BELLINGHAM - A Western Washington University administrator did not follow state rules on travel, according to the state Auditor's Office.
Doug Nord, the former director of the Center for International Studies at WWU, was investigated by the auditor's office for the amount of time he spent traveling, and the purposes behind the trips, between December 2007 and June 2009. During that period, Nord took 22 trips and charged WWU about $38,755 in travel expenses.
According to the report, the investigation resulted in "reasonable cause to believe improper governmental action occurred."
The investigation was prompted by a whistleblower report in June 2009. The final Whistleblower Investigation Report was released Monday, Sept. 13.
Nord is still employed by WWU. He voluntarily resigned from his position as the center's director and is on temporary reassignment with the provost's office, assisting in applying for external grants, said Paul Cocke, director of university communications.
Cocke couldn't comment on whether Nord will be required to pay back any of the money or if his employment will be affected in the future, saying that's confidential personnel information.
Nord could not be reached for comment.
Nord started working at WWU in December 2007 as the center's director and received a salary of $105,000 each year. From January 2008 through July 2009, he was also the university's interim executive director of Extended Education and Summer Programs. He did not receive a pay raise for the second full-time administrative position, according to the investigation report. Nord's current salary is $81,900.
During the period examined, the auditor's office found that Nord took several trips both inside and outside the United States, including a couple trips to Sweden to discuss a student and faculty exchange agreement, a few trips to San Diego to plan a conference, seven trips to British Columbia for various reasons, and a trip to east Asia to discuss exchanges.
The auditor's office questioned the necessity of some of Nord's submitted expenses, including overnight lodging in British Columbia, parking charges at Bellingham International Airport and traveling to San Diego multiple times to plan the Association for Canadian Studies in the United States' 2009 annual conference.
The auditor's office also found inconsistencies in the dates Nord said he traveled, dates for conferences he said he attended, and locations he said he stayed overnight.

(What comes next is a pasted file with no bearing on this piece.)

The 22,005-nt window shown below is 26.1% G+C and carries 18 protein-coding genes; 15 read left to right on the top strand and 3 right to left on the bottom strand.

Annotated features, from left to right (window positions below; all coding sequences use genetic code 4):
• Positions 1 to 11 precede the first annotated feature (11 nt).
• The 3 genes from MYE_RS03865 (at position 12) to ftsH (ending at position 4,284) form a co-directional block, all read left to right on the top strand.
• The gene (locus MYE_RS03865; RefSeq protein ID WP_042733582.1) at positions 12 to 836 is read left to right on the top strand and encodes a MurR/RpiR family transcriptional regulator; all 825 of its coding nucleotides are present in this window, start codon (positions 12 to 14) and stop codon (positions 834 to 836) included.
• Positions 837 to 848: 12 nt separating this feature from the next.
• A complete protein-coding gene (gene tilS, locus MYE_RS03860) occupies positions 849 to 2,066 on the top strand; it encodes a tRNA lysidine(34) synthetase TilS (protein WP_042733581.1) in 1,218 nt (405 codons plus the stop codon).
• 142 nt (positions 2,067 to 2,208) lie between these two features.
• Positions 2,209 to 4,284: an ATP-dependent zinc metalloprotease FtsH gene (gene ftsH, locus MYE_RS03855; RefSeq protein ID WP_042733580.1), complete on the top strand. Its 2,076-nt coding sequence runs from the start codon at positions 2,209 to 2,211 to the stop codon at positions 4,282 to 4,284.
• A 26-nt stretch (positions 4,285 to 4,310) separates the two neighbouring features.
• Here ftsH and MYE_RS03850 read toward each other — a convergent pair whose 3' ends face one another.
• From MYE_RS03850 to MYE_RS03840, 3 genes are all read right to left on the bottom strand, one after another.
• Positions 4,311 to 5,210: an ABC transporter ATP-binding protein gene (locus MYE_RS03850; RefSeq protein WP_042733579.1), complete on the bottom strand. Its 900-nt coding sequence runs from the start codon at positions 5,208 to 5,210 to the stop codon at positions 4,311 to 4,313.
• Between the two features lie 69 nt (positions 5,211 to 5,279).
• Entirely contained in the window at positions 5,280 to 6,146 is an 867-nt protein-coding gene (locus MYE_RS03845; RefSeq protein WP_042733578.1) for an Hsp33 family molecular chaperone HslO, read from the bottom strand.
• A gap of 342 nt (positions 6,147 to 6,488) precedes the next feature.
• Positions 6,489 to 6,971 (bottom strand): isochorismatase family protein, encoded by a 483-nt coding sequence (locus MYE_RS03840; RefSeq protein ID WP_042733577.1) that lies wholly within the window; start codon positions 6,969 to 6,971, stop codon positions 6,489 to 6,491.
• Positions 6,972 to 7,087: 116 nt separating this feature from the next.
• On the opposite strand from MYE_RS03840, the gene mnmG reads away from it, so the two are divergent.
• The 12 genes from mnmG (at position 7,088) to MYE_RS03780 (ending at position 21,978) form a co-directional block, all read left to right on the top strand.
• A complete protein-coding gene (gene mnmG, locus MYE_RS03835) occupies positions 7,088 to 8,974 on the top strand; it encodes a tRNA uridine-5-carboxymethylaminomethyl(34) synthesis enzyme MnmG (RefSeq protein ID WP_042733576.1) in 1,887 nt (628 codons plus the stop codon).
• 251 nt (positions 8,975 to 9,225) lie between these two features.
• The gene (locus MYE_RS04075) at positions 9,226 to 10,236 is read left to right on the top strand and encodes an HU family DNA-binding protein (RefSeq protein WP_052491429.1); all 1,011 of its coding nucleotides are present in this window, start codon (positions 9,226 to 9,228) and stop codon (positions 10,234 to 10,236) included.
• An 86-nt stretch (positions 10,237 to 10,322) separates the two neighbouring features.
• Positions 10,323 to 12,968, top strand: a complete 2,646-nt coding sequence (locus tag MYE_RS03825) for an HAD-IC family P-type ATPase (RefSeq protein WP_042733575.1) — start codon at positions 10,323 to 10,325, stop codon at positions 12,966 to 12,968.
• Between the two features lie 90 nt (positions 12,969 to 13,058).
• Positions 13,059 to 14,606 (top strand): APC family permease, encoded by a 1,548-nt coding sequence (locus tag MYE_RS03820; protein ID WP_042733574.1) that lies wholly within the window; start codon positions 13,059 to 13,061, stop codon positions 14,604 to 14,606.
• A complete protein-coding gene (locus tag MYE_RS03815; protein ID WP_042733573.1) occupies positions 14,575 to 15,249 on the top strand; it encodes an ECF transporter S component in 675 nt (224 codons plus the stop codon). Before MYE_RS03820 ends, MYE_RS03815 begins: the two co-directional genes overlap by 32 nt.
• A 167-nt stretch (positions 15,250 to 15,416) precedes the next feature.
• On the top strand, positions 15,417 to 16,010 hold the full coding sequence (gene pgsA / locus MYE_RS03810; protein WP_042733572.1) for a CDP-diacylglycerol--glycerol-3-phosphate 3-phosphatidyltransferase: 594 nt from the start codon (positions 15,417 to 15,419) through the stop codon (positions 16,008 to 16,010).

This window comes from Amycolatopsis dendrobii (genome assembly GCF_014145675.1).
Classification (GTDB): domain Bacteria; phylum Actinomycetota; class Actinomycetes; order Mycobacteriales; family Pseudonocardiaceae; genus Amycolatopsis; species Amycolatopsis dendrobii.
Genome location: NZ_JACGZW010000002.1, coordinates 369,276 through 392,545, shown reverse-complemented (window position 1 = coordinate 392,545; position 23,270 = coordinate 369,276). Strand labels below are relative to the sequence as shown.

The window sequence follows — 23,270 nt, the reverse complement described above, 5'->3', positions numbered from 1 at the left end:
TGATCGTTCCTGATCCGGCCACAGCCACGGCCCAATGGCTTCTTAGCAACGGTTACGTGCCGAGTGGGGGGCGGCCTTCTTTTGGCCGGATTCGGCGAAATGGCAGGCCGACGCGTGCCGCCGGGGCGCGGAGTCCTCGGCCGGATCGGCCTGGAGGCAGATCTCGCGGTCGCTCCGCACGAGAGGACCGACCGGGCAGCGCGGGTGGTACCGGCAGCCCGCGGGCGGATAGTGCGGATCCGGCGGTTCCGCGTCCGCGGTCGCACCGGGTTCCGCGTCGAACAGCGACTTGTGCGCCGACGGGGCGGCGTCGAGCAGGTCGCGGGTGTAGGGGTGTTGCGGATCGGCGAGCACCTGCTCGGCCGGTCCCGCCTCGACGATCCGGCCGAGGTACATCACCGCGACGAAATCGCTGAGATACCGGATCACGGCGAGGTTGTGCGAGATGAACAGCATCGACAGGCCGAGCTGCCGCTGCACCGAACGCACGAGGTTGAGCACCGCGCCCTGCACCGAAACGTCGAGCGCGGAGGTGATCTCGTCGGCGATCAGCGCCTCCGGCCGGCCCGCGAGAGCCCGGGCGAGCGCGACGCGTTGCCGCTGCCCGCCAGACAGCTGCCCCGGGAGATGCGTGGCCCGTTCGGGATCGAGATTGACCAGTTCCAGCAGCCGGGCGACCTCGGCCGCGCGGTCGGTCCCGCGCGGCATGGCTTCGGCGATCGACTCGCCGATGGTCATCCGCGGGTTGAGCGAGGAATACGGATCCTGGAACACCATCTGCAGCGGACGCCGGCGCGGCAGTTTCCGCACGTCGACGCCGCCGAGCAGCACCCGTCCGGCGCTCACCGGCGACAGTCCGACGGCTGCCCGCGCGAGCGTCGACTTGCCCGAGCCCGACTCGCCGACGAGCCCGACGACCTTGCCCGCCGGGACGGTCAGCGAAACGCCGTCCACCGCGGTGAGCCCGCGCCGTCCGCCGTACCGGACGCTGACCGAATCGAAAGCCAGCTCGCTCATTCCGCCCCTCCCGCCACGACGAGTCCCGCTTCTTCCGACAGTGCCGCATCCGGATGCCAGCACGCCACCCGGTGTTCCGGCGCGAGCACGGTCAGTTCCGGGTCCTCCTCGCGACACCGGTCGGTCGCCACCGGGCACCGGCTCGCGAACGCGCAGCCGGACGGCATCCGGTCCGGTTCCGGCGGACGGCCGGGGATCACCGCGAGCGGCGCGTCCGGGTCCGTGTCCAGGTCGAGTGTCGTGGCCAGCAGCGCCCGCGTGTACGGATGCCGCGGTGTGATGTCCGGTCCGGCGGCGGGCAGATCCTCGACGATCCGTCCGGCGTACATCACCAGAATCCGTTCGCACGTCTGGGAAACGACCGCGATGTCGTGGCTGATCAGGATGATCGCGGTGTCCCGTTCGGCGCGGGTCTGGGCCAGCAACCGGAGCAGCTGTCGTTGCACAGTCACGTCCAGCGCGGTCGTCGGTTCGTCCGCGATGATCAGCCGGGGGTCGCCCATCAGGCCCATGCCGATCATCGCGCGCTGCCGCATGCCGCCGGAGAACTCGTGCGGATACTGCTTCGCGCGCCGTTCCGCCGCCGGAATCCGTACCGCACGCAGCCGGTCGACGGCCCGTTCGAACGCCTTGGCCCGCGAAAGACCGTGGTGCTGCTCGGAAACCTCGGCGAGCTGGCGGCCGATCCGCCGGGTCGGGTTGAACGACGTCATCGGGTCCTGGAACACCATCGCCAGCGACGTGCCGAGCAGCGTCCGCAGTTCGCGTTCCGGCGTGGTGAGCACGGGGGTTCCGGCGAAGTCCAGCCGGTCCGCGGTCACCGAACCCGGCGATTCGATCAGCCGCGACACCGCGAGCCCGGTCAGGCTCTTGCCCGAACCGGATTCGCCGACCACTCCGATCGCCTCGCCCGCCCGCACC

While the investigation found evidence of "improper governmental action," there was no evidence of fraud, Cocke said.
The state report is the second investigation into Nord's traveling practices at WWU. An internal WWU audit released in January 2009 found that from Dec. 1, 2007, through October 2008, Nord was away from campus about 48 percent of the time, or 109 days, and didn't submit leave slips for any of it.
The internal review found Nord was gone 56 days for university-approved travel, 22 days for research performed off-campus, 13 days planning for a conference, 11 days to move from Ohio to Bellingham, four days to attend a conference and a few days for other unspecified reasons.
Nord didn't submit leave slips for any of the above absences because he considered himself a faculty member and therefore didn't need to, according to the internal audit. But, Nord was an administrative employee at the time and should have accrued leave and followed the university's leave policy.
The Auditor's Office investigation found evidence that Nord knew he was an administrator, including his offer letter from WWU which states he was being offered a "senior administrative appointment."
An internal audit done in July 2005 by Wright State University, Nord's employer before WWU, showed similar travel practices and requested Nord reimburse the university $13,787. Nord resigned from his position as executive director for that university's Center for International Education in January 2006 and reimbursed the university, according to the auditor's office investigation report.
Cocke couldn't comment on why Nord was hired by WWU after the Wright State University audit, citing personnel confidentiality.